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The book, segmented into 7 chapters with over 187 pages started with an overview of Nigeria’s Maritime sector with a beam light on the Niger Delta and Coastal zones in Nigeria and a general overview of International Maritime Organisation (IMO) and its component organs.

It moved forward in Chapter 3 with a background check on environmental stressors and strains in Nigeria’s marine environment and also, a historical look at the agencies and stakeholders involved in the environmental protection and management in Nigeria.

Chapter 5 dealt with the understanding the values of sustainable blue economy with emphasis on the regional block agreements and showcasing diplomatic approaches by countries like Norway, Canada, Seychelles and other African countries, while chapter 6 focused on agenda setting on what the future of maritime should look like, pointing at various sectors such as Ecowas Maritime Dorman, Ecowas Integrated Maritime Strategy and others as a focal point.

The book concludes in Chapter 7 with a strong call for creating appropriate indices, proffering way forward and building adequate partnership to actualise the sustainable blue economy in Nigeria.

Dr Mogo in her side views stated that the book was borne out of serious insight and need to address a particular sector in Nigeria’s economy.

“Having acted for thirty-four years in different capacities including via agencies, ministries and various international avenues to contribute to the protection of Nigeria’s environment, I have had the opportunity to incubate insights about stewarding our resources for sustainable development.”

Speaking further, she said, “Specifically, I have spent considerable time reflecting on Nigeria’s marine environment, which holds enormous potential for our sustainable growth as a nation, and yet remains understated. For over ten years, I have toyed with the idea of documenting my ideas on how to optimize Nigeria’s marine environment for the benefit of its entire population. I am glad to have finally made this idea a reality via the book you hold.”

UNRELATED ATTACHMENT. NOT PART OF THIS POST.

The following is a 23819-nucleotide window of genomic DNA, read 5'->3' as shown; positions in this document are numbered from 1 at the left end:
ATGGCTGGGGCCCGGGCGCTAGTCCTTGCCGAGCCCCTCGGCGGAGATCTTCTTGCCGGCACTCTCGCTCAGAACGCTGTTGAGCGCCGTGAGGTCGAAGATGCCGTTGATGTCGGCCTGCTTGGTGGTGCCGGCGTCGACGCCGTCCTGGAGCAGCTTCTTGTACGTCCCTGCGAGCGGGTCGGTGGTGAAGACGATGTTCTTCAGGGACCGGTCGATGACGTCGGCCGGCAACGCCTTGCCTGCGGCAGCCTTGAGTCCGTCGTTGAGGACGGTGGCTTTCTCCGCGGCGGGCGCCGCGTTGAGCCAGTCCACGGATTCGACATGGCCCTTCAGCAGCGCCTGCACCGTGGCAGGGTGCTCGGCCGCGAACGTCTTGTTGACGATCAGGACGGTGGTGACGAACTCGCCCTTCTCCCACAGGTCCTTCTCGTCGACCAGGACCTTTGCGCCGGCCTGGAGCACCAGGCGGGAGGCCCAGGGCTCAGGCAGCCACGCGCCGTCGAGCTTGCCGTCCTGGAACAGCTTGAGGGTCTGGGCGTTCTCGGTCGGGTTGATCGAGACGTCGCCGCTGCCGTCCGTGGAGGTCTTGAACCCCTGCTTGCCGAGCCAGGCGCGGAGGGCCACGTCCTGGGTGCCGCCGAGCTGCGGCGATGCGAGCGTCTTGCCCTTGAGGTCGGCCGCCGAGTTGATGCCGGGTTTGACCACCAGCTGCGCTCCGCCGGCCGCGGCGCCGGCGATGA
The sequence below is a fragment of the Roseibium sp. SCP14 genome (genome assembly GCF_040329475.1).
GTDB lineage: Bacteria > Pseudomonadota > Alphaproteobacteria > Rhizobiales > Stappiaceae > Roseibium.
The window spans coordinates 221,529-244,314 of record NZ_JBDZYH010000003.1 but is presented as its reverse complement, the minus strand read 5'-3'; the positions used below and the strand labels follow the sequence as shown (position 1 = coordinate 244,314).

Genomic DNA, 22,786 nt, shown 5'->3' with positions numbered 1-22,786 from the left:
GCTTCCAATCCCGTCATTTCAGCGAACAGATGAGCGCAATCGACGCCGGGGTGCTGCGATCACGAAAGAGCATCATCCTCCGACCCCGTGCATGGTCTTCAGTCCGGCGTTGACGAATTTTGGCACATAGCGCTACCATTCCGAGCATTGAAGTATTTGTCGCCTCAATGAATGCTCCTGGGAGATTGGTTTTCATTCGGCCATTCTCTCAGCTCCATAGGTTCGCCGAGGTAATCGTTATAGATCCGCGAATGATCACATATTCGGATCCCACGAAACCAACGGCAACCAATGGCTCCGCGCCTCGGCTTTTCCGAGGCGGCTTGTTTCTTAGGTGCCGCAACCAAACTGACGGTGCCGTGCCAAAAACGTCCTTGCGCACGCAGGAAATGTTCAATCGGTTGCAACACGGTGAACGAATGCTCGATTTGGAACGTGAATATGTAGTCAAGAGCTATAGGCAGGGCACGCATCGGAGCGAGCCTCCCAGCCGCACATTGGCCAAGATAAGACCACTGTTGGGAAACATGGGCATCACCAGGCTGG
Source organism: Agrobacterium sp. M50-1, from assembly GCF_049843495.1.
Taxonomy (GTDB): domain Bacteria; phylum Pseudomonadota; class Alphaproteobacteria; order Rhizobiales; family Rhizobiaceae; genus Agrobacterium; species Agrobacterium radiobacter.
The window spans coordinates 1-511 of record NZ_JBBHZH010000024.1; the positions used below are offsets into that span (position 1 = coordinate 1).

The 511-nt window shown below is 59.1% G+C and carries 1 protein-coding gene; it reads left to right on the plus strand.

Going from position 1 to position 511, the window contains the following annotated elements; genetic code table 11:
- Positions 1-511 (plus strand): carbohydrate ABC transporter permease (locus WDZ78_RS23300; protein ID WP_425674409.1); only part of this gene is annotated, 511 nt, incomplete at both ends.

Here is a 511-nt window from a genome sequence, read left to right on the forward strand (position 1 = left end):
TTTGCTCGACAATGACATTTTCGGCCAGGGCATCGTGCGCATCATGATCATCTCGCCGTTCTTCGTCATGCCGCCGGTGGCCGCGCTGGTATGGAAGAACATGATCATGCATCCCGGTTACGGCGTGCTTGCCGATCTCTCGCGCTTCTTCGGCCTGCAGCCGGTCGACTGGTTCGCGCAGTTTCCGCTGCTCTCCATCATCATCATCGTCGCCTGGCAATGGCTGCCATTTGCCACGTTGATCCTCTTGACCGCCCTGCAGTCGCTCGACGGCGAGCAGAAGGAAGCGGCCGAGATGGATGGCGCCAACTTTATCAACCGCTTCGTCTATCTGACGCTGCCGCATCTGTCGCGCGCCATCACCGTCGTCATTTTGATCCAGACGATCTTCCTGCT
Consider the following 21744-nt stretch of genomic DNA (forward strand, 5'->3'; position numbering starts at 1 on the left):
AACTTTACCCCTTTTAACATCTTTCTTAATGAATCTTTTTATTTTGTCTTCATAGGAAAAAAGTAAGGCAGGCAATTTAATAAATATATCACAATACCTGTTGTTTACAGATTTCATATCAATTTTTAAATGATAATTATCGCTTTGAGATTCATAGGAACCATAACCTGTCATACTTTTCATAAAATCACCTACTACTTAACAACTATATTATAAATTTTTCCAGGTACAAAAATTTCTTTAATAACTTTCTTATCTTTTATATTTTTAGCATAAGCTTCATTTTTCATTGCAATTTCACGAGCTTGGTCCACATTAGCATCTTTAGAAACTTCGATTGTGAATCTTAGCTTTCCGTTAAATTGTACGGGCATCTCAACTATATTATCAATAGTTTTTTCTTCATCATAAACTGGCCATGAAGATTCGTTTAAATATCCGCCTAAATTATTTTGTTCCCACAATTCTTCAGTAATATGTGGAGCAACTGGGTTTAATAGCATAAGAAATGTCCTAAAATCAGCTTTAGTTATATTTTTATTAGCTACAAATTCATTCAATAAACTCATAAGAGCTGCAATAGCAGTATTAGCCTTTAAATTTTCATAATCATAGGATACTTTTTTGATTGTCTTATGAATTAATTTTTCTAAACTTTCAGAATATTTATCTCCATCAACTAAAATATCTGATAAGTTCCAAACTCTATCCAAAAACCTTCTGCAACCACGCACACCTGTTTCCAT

Mogo said that Nigeria is endowed with enormous maritime resources that can directly contribute to the total wellbeing of its population, especially coastal communities, in terms of direct provision of food and meaningful employment.

“Indirectly, natural resources from the ocean provide the bedrock of the nation’s Gross Domestic Product (GDP) and foreign reserve earnings. Although currently under optimized, the maritime sector also provides employment for the country’s population through sea-based activities.

“However, due to the inadequate administration of regulatory instruments, the marine environment is vulnerable to detrimental exploitation in the process of resource extraction.

“This situation coupled with climate change, the trans-boundary shipment of hazardous wastes, coastal erosion, flooding and marine litter accumulation, exacerbates harmful impacts to the environment and erodes the health of the people, animals and habitats connected to them. We need to be more ambitious about our efforts to safeguard our marine environments and to treat them as the heritage and asset that they are,” Mogo concludes.

Vanguard News Nigeria